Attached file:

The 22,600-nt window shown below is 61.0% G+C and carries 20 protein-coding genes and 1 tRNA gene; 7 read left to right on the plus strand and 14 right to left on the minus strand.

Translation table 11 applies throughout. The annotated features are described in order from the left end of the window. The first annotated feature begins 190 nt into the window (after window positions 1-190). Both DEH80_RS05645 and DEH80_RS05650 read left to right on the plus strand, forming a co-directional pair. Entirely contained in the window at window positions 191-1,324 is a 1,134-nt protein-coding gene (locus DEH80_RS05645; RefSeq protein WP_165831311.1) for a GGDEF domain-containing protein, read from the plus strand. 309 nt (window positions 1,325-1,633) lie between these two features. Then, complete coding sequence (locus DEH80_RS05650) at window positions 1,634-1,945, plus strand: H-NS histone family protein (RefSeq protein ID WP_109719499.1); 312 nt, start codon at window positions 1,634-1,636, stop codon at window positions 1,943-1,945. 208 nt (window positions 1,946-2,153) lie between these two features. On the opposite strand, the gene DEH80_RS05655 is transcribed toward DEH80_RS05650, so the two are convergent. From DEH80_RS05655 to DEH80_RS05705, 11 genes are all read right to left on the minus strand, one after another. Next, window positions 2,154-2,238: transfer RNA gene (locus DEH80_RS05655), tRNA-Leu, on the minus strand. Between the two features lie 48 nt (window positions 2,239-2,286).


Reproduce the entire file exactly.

The 22,600-nt window shown below is 61.0% G+C and carries 20 protein-coding genes and 1 tRNA gene; 7 read left to right on the plus strand and 14 right to left on the minus strand.

Translation table 11 applies throughout. The annotated features are described in order from the left end of the window. The first annotated feature begins 190 nt into the window (after window positions 1-190). Both DEH80_RS05645 and DEH80_RS05650 read left to right on the plus strand, forming a co-directional pair. Entirely contained in the window at window positions 191-1,324 is a 1,134-nt protein-coding gene (locus DEH80_RS05645; RefSeq protein WP_165831311.1) for a GGDEF domain-containing protein, read from the plus strand. 309 nt (window positions 1,325-1,633) lie between these two features. Then, complete coding sequence (locus DEH80_RS05650) at window positions 1,634-1,945, plus strand: H-NS histone family protein (RefSeq protein ID WP_109719499.1); 312 nt, start codon at window positions 1,634-1,636, stop codon at window positions 1,943-1,945. 208 nt (window positions 1,946-2,153) lie between these two features. On the opposite strand, the gene DEH80_RS05655 is transcribed toward DEH80_RS05650, so the two are convergent. From DEH80_RS05655 to DEH80_RS05705, 11 genes are all read right to left on the minus strand, one after another. Next, window positions 2,154-2,238: transfer RNA gene (locus DEH80_RS05655), tRNA-Leu, on the minus strand. Between the two features lie 48 nt (window positions 2,239-2,286).